Sense

Target of Hate

Jew Hatred or Jewish Destiny?

By Lynn Wexler

Jews know all about Jew hatred. They revisit it each year during the holidays.

There’s Purim - Haman’s thwarted plot to massacre the Jews as recorded in the Book of Esther. Passover celebrates liberation from an Egyptian Pharaoh who hated Jews and made them slaves. Tisha B’av commemorates the Babylonians, followed centuries later by the Romans, who destroyed the first and then the second Jewish Temple in Jerusalem. Hanukkah celebrates the victory over a Syrian Greek tyrant who sought to wipe them out. Then there’s the Holocaust – not a holiday – but the ultimate Jew hatred and a genocide perpetrated by the Nazi regime that succeeded in murdering nearly half of the Jewish nation.

Anti-Semitism is perhaps history’s oldest hatred. Jews for centuries were the target of pogroms – violent riots launched against Jewish villages usually at the urging of government authorities. Most countries forced the Jews to live apart from the rest of society, work menial jobs, and prohibited them from owning land.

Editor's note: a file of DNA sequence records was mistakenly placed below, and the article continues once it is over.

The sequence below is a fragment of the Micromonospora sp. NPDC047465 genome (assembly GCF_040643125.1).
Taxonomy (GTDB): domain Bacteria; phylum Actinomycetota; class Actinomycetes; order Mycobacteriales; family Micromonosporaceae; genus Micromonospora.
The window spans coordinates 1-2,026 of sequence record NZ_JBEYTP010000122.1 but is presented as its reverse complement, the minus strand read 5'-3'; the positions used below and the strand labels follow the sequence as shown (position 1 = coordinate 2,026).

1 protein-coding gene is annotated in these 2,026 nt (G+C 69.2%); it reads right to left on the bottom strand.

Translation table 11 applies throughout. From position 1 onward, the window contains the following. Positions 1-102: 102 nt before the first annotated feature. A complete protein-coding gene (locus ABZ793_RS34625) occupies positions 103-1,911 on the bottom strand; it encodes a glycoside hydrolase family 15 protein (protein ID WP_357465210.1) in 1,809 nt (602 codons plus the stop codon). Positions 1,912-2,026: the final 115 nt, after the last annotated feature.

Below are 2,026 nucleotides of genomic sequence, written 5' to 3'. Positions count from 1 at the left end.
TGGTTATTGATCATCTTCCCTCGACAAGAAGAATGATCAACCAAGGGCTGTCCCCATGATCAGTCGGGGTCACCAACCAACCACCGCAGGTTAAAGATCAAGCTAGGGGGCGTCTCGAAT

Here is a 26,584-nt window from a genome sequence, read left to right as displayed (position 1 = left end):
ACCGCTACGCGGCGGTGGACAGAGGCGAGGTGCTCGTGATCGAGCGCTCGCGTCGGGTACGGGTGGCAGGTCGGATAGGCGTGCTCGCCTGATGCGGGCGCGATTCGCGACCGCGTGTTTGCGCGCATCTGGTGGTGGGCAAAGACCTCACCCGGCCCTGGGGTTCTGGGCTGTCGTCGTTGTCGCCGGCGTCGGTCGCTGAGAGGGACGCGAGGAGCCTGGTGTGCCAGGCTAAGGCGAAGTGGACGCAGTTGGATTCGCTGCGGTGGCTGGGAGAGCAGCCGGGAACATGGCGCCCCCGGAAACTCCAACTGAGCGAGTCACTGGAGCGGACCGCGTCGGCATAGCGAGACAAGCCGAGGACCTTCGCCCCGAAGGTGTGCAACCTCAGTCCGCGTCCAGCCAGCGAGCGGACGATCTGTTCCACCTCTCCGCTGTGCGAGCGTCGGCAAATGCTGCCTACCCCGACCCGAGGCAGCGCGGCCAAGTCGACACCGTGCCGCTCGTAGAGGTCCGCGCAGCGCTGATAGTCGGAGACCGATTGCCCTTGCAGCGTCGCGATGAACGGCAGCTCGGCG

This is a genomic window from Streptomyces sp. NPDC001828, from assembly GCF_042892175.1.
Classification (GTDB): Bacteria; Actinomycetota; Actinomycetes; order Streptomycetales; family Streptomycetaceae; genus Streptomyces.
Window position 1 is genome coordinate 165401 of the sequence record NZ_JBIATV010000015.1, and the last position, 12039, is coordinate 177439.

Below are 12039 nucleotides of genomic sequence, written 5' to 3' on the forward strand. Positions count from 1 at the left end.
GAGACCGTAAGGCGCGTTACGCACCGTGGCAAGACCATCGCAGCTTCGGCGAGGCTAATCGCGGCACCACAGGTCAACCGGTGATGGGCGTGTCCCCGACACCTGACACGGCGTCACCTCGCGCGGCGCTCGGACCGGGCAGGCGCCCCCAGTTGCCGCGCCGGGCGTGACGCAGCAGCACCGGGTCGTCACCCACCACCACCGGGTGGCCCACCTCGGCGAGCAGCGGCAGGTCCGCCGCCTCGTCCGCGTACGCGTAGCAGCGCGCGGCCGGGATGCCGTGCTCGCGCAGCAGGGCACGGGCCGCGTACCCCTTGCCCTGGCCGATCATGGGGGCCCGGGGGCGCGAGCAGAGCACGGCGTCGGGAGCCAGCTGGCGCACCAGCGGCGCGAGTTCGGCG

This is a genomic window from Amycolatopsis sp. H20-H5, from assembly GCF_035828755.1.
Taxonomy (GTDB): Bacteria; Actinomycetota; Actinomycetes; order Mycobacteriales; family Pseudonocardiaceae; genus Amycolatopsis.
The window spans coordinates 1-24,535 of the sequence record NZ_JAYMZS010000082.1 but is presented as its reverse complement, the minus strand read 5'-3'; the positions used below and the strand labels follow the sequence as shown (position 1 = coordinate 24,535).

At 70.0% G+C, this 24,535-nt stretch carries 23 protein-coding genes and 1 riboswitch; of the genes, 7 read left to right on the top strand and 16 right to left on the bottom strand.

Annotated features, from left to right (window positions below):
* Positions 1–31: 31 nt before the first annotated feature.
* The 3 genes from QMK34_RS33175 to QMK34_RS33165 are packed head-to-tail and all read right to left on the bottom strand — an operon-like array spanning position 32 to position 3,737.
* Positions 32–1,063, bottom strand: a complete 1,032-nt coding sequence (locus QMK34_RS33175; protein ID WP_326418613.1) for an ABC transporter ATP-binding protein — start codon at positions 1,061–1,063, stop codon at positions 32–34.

Jews however are accustomed to this status. They even recite a joke at festive holiday meals: They hated us. They tried to kill us. We won. Let’s eat!

Jewish humor is known for turning lament into laughter. As Mel Brooks put it, “If they’re laughing, how can they bludgeon us to death?”

It’s a form of relief. But the reality is no joke.

October 27, 2018 saw the deadliest assault on Jews in U.S. history. An admitted white supremacist gunned down eleven people and injured several more as they prayed in Temple on the Jewish Sabbath. This follows a 2017 Anti-Defamation League report citing a 57% increase in attacks on Jews in the U.S. Anti-Semitism is on the rise globally as well.

Jewish persecution may have subsided after the Holocaust - enabling Jews to make inroads, as well as substantial and unprecedented contributions, to societies around the world. But that hasn’t stopped the virus of anti-Semitism from re-engaging.

Allison Padilla-Goodman is the Southeast regional director for the Anti-Defamation League (ADL). She says that anti-Semitism, throughout history, spikes during times of unrest and economic and social crisis. Political and social leaders use fear mongering and hatred during these times to enlist support. Padilla-Goodman blames social media for fanning the flames.

“This move toward a more hostile public discourse plays out in anti-Semitic acts,” says Padilla-Goodman. “When we see anti-Semitism kind of moving from the margins to the mainstream, we get really concerned. It’s been underground for so long, and now it’s kind of erupting.”